Location: Systematic Entomology LaboratoryTitle: "Taxonomic and behavioral components of faunal comparisons over time: The Bees (Hymenoptera: Anthophila) of Boulder County, Colorado, Past and Present" Author
|Scott, V. - University Of Colorado|
Submitted to: Proceedings of the Entomological Society of Washington
Publication Type: Peer Reviewed Journal
Publication Acceptance Date: 6/30/2015
Publication Date: 7/15/2015
Citation: Goldstein, P.Z., Scott, V.L. 2015. Taxonomic and behavioral components of faunal comparisons over time: The bees of Boulder County past and present (Colorado, USA) (Hymenoptera: Anthophila). Proceedings of the Entomological Society of Washington. 117(3):290-346.
Interpretive Summary: Bees are the most economically important pollinators of wild and cultivated plants alike, and as threats to managed bees become increasingly apparent, it is important to evaluate options for relying on native bees as either surrogates for them or buffers against their loss. Few, if any, historical collections lend themselves to rigorous statistical comparisons with recent data, but qualitative assessments may help understand limitations and refine our interpretations of existing data as well as mitigate shortcomings of commonly employed protocols. In comparing historical and recent collections from Boulder County, Colorado, a diverse and topographically complex area, we identify several pitfalls in using faunal sampling data as the basis for assessing faunal change. Primary among these is the potential for raw species numbers to mask shifts in behavioral composition, specifically differential changes among generalist versus specialist pollinators, across trophic levels (e.g. social versus parasitic bees), etc. We suggest that those behavioral cohorts potentially most vulnerable to impacts are also most vulnerable to sampling artifact. This biostatistical coincidence potentially confounds our ability to differentiate actual faunal change from sampling artifact, and suggests that rapid assessments of pollinator faunas be interpreted with caution. Anyone conducting bee sampling, interpreting sampling data, or assessing faunal change will benefit from comparisons with the data presented here.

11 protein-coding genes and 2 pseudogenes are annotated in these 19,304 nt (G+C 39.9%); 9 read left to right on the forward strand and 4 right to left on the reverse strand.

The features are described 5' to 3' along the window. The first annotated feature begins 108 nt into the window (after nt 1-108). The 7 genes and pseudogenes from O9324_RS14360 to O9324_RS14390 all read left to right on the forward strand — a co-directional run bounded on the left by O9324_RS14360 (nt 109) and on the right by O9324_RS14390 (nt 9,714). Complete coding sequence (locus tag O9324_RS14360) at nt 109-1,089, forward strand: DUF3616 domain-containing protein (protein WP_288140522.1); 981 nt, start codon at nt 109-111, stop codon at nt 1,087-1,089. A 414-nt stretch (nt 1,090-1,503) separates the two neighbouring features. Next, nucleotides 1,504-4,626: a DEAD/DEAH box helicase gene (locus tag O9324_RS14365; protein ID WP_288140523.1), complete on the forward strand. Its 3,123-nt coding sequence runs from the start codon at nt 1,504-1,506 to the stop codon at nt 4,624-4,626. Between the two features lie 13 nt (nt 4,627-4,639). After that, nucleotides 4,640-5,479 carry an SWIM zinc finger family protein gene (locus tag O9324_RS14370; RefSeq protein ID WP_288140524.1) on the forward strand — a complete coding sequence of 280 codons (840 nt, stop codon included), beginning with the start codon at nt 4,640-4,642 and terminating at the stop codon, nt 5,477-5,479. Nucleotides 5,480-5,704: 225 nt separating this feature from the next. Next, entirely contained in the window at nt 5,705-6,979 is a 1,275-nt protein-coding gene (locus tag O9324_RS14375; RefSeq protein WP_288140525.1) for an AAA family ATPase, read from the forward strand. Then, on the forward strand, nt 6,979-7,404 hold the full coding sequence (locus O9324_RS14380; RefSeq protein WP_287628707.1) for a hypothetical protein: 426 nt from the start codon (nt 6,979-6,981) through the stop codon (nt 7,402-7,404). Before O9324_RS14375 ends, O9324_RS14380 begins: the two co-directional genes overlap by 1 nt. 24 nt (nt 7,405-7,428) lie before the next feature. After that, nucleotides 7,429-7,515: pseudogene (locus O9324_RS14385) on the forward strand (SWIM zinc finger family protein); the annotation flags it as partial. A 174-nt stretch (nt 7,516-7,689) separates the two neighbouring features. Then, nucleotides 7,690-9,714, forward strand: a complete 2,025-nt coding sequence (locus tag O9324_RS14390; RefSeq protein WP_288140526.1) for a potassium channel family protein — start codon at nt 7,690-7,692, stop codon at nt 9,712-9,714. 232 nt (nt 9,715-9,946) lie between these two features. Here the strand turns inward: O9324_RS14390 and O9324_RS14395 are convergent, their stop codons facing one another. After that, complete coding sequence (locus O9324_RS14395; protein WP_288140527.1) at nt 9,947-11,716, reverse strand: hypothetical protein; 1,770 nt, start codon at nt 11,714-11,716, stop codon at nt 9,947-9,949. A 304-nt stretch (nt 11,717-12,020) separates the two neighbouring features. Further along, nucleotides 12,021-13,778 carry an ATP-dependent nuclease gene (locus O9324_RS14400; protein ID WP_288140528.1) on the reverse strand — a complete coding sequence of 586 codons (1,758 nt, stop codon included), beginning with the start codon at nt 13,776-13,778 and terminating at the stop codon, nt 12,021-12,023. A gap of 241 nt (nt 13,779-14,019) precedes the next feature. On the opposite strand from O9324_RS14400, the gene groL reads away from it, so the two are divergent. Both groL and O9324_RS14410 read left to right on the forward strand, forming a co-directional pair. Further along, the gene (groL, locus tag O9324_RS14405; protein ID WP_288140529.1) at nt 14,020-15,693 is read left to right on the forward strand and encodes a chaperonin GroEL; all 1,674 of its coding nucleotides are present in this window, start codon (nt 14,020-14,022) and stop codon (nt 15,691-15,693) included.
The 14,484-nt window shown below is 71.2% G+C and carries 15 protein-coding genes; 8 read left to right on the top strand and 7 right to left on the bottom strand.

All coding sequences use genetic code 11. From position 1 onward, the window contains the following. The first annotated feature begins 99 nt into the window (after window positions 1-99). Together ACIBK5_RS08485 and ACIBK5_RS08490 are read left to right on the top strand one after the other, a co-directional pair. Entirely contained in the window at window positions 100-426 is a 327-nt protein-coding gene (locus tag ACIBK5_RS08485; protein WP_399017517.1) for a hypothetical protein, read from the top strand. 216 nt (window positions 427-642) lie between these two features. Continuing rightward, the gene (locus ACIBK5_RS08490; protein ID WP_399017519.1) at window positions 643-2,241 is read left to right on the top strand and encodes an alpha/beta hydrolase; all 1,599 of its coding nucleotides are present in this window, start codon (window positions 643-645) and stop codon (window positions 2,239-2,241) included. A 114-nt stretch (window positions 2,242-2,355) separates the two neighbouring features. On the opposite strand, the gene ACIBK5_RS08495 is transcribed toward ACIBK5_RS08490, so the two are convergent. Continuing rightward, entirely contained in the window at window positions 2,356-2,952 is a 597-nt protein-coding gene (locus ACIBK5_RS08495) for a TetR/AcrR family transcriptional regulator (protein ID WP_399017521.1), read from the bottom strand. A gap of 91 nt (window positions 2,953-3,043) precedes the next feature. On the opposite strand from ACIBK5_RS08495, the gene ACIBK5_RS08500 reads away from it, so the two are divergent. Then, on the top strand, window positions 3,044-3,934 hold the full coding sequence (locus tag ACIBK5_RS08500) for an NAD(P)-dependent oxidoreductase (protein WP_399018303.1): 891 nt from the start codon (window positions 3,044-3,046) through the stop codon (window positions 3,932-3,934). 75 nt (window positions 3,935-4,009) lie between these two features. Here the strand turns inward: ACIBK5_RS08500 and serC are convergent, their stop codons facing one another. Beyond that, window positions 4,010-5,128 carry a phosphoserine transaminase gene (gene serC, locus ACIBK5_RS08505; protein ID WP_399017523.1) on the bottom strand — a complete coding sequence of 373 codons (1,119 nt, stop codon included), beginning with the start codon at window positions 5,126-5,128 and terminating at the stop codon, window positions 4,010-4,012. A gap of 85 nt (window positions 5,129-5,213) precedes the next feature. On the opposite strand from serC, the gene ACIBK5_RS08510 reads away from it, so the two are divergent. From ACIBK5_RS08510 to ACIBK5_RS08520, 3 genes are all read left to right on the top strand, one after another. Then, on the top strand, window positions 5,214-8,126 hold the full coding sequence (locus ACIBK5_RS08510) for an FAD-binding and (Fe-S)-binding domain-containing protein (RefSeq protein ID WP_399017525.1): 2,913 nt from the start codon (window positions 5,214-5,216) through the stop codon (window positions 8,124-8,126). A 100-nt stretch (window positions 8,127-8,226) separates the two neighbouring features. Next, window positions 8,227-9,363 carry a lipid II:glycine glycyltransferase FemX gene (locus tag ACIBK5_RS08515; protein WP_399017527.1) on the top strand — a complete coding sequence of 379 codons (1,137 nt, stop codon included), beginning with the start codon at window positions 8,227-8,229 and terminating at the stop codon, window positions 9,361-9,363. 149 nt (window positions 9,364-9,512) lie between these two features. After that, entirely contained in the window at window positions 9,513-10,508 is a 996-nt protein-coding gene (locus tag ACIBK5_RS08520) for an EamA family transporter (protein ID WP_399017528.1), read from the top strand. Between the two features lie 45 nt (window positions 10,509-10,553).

Technical Abstract: Historical and recent studies of Boulder County, Colorado (USA) bees (Hymenoptera: Anthophila) illustrate the potential and the pitfalls of using comparative collection data to evaluate faunal composition and change over time. A compilation of bee records from Boulder Co., CO (USA) (Scott et al., 2011) is used as a basis for re-examining the comparison of an historical data set (Cockerell, 1907) with a current one (Kearns & Oliveras, 2009a,b). Despite numerical comparability reported by Kearns and Oliveras, the taxonomic and behavioral composition of these data sets differ markedly from each other and, in different ways, from that of the subset of bee species common to both and the total fauna documented from Boulder County. The rank order of species richness across bee families and across cohorts of bees with different social behaviors, and feeding preferences, do not co-vary among data sets: taxonomically, colletids, andrenids and megachilids are relatively under-represented in the more recent data set, in which halictids are better represented than any other family. Behaviorally, parasitic bees are under-represented in both datasets, and oligolectic solitary bees, primarily Andrena spp., especially so in the more recent, which is dominated by polylectic social bees. Ensemble comparisons of raw species richness may mask differences in the readiness with which bees with different taxonomic affiliations, social behaviors, and degrees of host plant specificity lend themselves to being sampled, and possibly to their appearing to undergo faunal turnover. When these behaviors are taken into account, these comparisons imply either (1) impacts, in descending order of severity, on parasitic bees, oligolectic solitary bees, and polylectic solitary bees or, alternatively (2) the relative ineffectiveness with which these classes of bees are sampled with general pan- or bowl-trapping techniques and sampling regimes. Seasonally-limited summer sampling protocols may favor polylectic social bees, as reflected in halictids’ being disproportionately well-sampled relative to andrenids, which account for a majority of early season oligolectic solitary bees—ironically those of potentially greatest interest when evaluating the stability of pollinator faunas. By virtue of their abundance and protracted flight seasons, in contrast, eusocial bees appear to be among the most readily sampled, though potentially less relevant to the purposes of evaluating the integrity of animal-pollinated plant communities.